Michigan’s Copper Country was in turmoil from July 1913, as miners struck for union recognition, shorter hours, extra pay and a return to two-man drills. Unrest was sparked by the introduction of a new one-man drill. Miners rightly feared this innovation would lead to job losses and isolation as they were forced to work alone rather than in traditional groups – groups that were often drawn from single families.
The struggle became increasingly bitter as mining companies hired blackleg labour and the Michigan state militia was deployed to break up strikers’ gatherings. But their resolve held firm and leaders like Big Annie Clemenc worked tirelessly to maintain morale as the strike dragged on into the hard winter. She hit on the idea of organizing a Christmas party sponsored by the union for which the strikers sought recognition, the Western Federation of Miners.
Calumet on Lake Superior’s Keweenaw Peninsula was the chosen venue. Miners and their families gathered on Christmas Eve in the upstairs function room of the Italian Hall, which had shops on the ground floor. Spirits lifted at the thought of a few brief hours in which wretched circumstances could be forgotten, but someone had other ideas. A loud voice shouted ‘Fire’ and the yell led to instant panic in the crowded hall. People dashed for the narrow staircase en masse and a crush developed at the exit door.
The consequences were predictable, and tragic. Over 70 men, women and children died and in the aftermath the miners were quick to blame a company agitator for the fatal shout. Though highly credible, this accusation was never proved and an unsatisfactory inquest promptly cleared the mining companies of culpability. The Italian Hall has been demolished and the site of the tragedy is now a memorial garden.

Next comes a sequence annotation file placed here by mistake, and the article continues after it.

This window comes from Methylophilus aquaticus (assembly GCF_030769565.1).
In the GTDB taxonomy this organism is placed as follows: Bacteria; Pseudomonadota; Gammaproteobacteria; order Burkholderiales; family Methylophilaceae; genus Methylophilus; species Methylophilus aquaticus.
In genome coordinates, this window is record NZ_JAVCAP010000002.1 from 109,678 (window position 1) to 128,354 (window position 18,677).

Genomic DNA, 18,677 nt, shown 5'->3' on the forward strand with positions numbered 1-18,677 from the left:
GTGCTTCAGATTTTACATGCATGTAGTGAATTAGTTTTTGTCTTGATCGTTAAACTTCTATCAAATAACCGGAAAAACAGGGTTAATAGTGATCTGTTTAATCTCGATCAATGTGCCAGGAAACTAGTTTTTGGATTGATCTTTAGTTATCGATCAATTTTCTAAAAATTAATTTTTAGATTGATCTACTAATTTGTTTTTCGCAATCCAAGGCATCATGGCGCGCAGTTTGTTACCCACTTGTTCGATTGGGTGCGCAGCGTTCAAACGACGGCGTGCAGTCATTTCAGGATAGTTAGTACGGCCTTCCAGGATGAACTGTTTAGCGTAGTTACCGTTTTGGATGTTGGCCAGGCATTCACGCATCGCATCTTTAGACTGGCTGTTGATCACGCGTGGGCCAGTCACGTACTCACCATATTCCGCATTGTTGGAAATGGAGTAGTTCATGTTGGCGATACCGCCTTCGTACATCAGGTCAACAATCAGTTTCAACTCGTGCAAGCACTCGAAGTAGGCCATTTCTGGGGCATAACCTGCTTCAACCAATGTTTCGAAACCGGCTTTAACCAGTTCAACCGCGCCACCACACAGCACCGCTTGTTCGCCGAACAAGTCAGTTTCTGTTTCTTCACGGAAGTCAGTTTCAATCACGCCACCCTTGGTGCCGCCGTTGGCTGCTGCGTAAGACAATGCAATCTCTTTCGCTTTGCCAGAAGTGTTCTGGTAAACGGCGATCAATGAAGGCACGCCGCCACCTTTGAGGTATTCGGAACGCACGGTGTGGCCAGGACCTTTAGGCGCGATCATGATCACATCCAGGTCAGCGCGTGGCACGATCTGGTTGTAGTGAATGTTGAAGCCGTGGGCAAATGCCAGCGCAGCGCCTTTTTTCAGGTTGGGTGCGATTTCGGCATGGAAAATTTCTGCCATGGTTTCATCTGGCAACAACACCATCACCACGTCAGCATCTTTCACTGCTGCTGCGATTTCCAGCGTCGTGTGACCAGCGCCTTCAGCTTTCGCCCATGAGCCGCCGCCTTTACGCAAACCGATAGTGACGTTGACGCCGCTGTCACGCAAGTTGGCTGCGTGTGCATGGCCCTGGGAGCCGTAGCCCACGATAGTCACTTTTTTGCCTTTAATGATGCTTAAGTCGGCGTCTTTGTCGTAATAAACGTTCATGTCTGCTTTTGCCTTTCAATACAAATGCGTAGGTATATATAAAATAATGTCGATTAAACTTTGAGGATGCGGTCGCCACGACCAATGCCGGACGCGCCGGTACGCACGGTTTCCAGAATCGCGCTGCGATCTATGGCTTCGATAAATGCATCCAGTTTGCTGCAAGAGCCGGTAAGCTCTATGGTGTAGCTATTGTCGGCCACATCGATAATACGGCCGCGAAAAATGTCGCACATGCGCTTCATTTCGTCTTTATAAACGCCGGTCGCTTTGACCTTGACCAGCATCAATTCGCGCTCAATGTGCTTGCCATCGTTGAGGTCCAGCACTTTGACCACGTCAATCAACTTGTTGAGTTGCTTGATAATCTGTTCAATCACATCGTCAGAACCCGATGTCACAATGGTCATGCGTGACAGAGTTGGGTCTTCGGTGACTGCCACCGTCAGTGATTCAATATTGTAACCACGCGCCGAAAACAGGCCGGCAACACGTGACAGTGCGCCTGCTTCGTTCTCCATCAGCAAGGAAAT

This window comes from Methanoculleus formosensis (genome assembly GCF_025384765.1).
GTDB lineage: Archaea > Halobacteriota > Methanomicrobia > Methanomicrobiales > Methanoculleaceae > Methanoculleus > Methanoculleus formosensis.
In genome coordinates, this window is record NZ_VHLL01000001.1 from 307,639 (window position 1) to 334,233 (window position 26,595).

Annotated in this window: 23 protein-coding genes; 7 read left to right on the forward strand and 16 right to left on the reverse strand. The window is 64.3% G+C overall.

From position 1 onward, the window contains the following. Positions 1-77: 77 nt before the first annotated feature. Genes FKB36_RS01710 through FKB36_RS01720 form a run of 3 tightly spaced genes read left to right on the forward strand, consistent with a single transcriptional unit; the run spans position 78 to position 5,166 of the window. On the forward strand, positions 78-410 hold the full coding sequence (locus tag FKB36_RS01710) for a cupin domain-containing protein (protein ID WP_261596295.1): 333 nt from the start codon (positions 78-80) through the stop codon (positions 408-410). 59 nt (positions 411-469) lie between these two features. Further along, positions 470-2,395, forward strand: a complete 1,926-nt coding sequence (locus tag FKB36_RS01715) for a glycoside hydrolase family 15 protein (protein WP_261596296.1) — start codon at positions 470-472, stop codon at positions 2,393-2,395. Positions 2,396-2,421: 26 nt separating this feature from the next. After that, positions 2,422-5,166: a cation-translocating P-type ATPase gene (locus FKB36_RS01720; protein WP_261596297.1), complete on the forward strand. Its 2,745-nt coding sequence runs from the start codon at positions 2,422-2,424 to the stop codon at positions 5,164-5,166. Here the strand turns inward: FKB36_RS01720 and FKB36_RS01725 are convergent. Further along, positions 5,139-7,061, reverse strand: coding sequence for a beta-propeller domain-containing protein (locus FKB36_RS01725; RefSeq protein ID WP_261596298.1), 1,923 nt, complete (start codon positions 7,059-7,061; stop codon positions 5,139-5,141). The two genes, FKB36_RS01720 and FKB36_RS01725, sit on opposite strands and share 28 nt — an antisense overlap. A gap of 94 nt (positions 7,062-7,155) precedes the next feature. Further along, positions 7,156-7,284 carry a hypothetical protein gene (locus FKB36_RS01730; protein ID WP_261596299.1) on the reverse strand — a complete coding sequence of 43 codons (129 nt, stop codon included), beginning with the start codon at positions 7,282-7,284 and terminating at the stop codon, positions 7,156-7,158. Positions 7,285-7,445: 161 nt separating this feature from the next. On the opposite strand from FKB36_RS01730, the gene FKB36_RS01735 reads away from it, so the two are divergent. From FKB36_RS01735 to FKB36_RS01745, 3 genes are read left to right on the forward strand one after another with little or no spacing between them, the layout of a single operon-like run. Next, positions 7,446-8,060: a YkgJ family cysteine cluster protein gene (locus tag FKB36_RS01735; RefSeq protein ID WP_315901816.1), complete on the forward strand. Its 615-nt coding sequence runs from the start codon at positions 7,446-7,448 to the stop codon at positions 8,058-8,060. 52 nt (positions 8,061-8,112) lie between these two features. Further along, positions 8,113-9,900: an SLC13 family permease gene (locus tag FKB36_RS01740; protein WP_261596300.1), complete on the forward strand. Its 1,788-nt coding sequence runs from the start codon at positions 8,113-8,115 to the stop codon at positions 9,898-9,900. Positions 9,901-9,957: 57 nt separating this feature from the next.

When: December 24 1913
Where: Calumet, Michigan, USA
Death toll: 73 died, mostly children
You should know: The depth of feeling in the mining community may be gauged by the fact that their name for this disastrous event – the 1913 Massacre – is still widely used rather than the less judgmental ‘Italian Hall Disaster’, squarely placing blame for the deadly shout of ‘Fire’ on the mining companies, who funded a shadowy group called the citizens Alliance that made every effort to disrupt the strike. After the disaster, they kidnapped and shot a union leader who wouldn’t accept a substantial donation in return for exonerating them, instead, he accused the Alliance of being responsible and refused to be cowed when they put him on a train and told him to leave the state… or else.